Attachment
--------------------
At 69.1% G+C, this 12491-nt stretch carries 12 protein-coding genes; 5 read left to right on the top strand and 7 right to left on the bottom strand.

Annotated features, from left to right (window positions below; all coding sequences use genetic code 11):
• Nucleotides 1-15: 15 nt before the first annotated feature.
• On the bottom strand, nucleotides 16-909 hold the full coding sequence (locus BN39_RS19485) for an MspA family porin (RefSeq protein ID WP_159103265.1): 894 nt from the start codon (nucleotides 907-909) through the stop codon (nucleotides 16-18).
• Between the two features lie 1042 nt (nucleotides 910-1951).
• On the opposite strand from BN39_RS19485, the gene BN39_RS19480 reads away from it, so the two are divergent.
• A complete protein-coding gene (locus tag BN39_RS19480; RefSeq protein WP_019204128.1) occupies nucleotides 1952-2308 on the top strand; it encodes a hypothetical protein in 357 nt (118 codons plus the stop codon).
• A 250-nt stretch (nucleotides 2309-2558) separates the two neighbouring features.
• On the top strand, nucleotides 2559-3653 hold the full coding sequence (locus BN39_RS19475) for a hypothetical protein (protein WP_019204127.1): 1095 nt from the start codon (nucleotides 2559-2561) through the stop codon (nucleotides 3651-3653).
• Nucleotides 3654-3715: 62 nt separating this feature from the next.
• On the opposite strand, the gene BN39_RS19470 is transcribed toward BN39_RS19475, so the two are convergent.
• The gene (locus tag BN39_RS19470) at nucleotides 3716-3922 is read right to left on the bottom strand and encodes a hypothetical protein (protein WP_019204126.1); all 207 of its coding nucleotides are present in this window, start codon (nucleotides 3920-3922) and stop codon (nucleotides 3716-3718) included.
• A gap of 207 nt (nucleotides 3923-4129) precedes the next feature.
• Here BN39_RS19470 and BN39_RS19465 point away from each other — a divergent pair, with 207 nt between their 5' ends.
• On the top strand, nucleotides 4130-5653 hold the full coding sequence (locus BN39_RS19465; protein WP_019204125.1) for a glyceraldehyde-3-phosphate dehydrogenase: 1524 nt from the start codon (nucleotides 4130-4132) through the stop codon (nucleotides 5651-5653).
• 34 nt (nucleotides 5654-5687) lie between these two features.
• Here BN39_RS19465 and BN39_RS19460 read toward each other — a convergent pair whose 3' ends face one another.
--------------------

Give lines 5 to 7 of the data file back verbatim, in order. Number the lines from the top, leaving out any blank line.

• Between the two features lie 1042 nt (nucleotides 910-1951).
• On the opposite strand from BN39_RS19485, the gene BN39_RS19480 reads away from it, so the two are divergent.
• A complete protein-coding gene (locus tag BN39_RS19480; RefSeq protein WP_019204128.1) occupies nucleotides 1952-2308 on the top strand; it encodes a hypothetical protein in 357 nt (118 codons plus the stop codon).